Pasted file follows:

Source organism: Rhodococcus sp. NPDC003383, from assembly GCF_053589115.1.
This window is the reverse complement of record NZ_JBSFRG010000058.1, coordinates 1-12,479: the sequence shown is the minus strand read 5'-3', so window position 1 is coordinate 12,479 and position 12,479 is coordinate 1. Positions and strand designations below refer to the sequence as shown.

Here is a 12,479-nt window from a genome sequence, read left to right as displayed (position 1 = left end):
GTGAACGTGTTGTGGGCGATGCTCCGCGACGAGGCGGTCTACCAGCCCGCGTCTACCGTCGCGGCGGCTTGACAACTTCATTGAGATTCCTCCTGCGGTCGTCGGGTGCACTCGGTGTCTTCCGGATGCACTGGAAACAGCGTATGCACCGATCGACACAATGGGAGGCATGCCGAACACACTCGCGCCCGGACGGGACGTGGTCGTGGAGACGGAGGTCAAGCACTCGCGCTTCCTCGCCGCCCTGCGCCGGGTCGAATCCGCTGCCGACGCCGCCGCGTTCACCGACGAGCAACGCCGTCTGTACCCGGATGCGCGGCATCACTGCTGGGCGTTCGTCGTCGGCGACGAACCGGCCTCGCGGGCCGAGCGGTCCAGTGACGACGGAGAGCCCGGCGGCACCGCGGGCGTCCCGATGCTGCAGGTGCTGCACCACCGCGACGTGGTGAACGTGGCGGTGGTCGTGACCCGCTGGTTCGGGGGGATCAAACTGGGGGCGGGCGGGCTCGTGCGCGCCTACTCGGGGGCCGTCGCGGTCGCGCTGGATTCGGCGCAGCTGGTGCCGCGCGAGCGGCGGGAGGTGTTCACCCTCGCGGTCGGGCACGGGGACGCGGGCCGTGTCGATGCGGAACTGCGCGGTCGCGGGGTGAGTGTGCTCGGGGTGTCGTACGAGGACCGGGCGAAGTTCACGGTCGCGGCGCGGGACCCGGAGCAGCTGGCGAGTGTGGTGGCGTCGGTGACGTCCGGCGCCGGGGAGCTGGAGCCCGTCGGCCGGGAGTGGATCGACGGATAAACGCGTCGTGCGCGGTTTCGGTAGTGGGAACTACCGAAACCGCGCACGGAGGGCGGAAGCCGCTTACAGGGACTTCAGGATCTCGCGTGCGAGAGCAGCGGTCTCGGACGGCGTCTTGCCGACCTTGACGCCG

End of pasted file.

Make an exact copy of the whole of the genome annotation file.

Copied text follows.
Source organism: Rhodococcus sp. NPDC003383, from assembly GCF_053589115.1.
This window is the reverse complement of record NZ_JBSFRG010000058.1, coordinates 1-12,479: the sequence shown is the minus strand read 5'-3', so window position 1 is coordinate 12,479 and position 12,479 is coordinate 1. Positions and strand designations below refer to the sequence as shown.

Here is a 12,479-nt window from a genome sequence, read left to right as displayed (position 1 = left end):
GTGAACGTGTTGTGGGCGATGCTCCGCGACGAGGCGGTCTACCAGCCCGCGTCTACCGTCGCGGCGGCTTGACAACTTCATTGAGATTCCTCCTGCGGTCGTCGGGTGCACTCGGTGTCTTCCGGATGCACTGGAAACAGCGTATGCACCGATCGACACAATGGGAGGCATGCCGAACACACTCGCGCCCGGACGGGACGTGGTCGTGGAGACGGAGGTCAAGCACTCGCGCTTCCTCGCCGCCCTGCGCCGGGTCGAATCCGCTGCCGACGCCGCCGCGTTCACCGACGAGCAACGCCGTCTGTACCCGGATGCGCGGCATCACTGCTGGGCGTTCGTCGTCGGCGACGAACCGGCCTCGCGGGCCGAGCGGTCCAGTGACGACGGAGAGCCCGGCGGCACCGCGGGCGTCCCGATGCTGCAGGTGCTGCACCACCGCGACGTGGTGAACGTGGCGGTGGTCGTGACCCGCTGGTTCGGGGGGATCAAACTGGGGGCGGGCGGGCTCGTGCGCGCCTACTCGGGGGCCGTCGCGGTCGCGCTGGATTCGGCGCAGCTGGTGCCGCGCGAGCGGCGGGAGGTGTTCACCCTCGCGGTCGGGCACGGGGACGCGGGCCGTGTCGATGCGGAACTGCGCGGTCGCGGGGTGAGTGTGCTCGGGGTGTCGTACGAGGACCGGGCGAAGTTCACGGTCGCGGCGCGGGACCCGGAGCAGCTGGCGAGTGTGGTGGCGTCGGTGACGTCCGGCGCCGGGGAGCTGGAGCCCGTCGGCCGGGAGTGGATCGACGGATAAACGCGTCGTGCGCGGTTTCGGTAGTGGGAACTACCGAAACCGCGCACGGAGGGCGGAAGCCGCTTACAGGGACTTCAGGATCTCGCGTGCGAGAGCAGCGGTCTCGGACGGCGTCTTGCCGACCTTGACGCCG